I am a member of the Collective Bias® Social Fabric® Community. This shop has been compensated as part of a social shopper insights study for Collective Bias and their client.
I didn’t grow up receiving vaccines, because my parents did not like the idea, but as I became an adult and studied them for myself I decided that I wanted to do my part to protect myself, my kids, and society as a whole and get vaccinated. The day after my daughter was born, I got my very first vaccines in the hospital. I felt that it was a very important decision to make, because I did not want to risk passing any sort of preventable disease on to my daughter because I was not immune.
Just because you were immunized as a child does not mean that you should stop thinking about vaccines now! Several of the vaccinations require booster shots every few years, and it is important to keep them up to date. Most especially if you will be around a new baby, if you will be traveling or working around children.
As a mom, vaccines are very important to me, especially when my children are young. Newborns are not able to get most shots right away, and they are susceptible to many diseases that could be fatal. Things that may just be a nuisance to an adult, could be devastating to a small baby. This was one of the major factors in my decision to have myself vaccinated for the first time at the age of 22, and it played a large role in mine and my husband’s choice to vaccinate our children.
It may seem like a hassle to go in to the Doctor’s office, make a special appointment, just to get caught up on a few booster shots. This is where Walgreen’s comes in. Walgreen’s makes it easy to get caught up on all your adult booster shots, and even to get your annual flu shot! You just walk in to your local Walgreen’s, no appointment necessary, and get caught up!
A prick in the arm is a small price to pay to protect yourself, and those around you from preventable disease. I am terrified of needles, but I think it is worth it. I would much rather face my fear of needles, than put others at risk that may not be old enough to get the shots, or may have specific allergies that prevent them from being immunized.
One thing that I love that Walgreen’s is doing from now until October 14, 2013 – for every person that goes to Walgreen’s to get their flu shot or any other immunization (including your adult boosters!), they are giving a free vaccine to some one in a developing nation. I love their slogan “Get A Vaccine. Give a Vaccine.” I think it is a wonderful idea! This campaign will provide up to 3 million vaccines for life threatening diseases, such as measles and polio. Those diseases are still a very huge threat in nations without access to the type of medical care and vaccination opportunities that we have in the States, and I love that we can be a part of helping them to get shots and improve their standard of health in those countries.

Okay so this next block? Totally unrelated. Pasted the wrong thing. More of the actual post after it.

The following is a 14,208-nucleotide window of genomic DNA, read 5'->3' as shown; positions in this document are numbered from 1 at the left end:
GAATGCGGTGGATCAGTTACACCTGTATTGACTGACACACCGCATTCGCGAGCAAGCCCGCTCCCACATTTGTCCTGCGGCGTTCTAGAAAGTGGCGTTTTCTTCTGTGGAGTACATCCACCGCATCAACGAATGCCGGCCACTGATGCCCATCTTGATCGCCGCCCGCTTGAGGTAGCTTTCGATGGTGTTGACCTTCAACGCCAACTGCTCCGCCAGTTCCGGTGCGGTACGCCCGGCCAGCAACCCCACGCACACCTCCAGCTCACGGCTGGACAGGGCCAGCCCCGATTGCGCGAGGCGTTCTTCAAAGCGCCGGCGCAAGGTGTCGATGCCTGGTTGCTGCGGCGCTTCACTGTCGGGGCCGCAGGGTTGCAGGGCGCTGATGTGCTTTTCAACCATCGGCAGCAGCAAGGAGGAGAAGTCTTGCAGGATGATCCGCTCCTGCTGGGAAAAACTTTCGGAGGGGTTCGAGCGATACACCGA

If you need to get caught up on your boosters, or if you are looking for a place to get this year’s flu shot, I encourage you to stop by Walgreen’s before October 14th, so that your vaccine can help people in a developing nation. It’s easy, convenient and it could save a life (Both here and overseas)! Be sure to follow Walgreen’s on Facebook and Twitter to remind yourself to go get your shots and to keep up with the latest deals and saving opportunities!
Also, be sure to check out the Google Plus Album I put together with photos from our Walgreen’s shopping trip!
In writing this post, I realize that vaccines are a very controversial subject right now. I personally have done a lot of research on the topic, and I fall on the pro-vaccine side of the controversy. That being said, this post is not about debating vaccines. If you are interested in my journey to becoming pro-vaccine and why I keep myself and my kids up-to-date on our vaccines, please feel free to email me and we can chat. But let’s keep the comments section of this post friendly and supportive of the amazing #GiveAShot campaign that Walgreens has put together
Serenity de Clare says
Hi. I got a mailing from my insurance company, one of their monthly ones, and there was an article in there that whooping cough was on the rise again even though we had received our vaccines as a child. So when I went in for my pre-op, I told my doctor I was interested in getting that vaccine, we talked about it for a bit and I ended up getting it.
My Grandpa had shingles right before he died. Idk if he was ever immunized. He was in terrible, agonizing pain. If there is a vaccine for that, I would get it.
I refuse to get the flu shot vaccine for various reasons, mainly because the last couple times I got sick from it and the strain of flue that goes round after the vaccine is always different.
And I am on the fence about my children getting them. If I ever have a child that young. I cannot have children, had a hysterectomy last October and my fiancee and I are on the fence if we want to adopt a child that young. My Mennonite brethren do not inoculate their children and they seem to do fine. Idk. Time will tell I guess. :)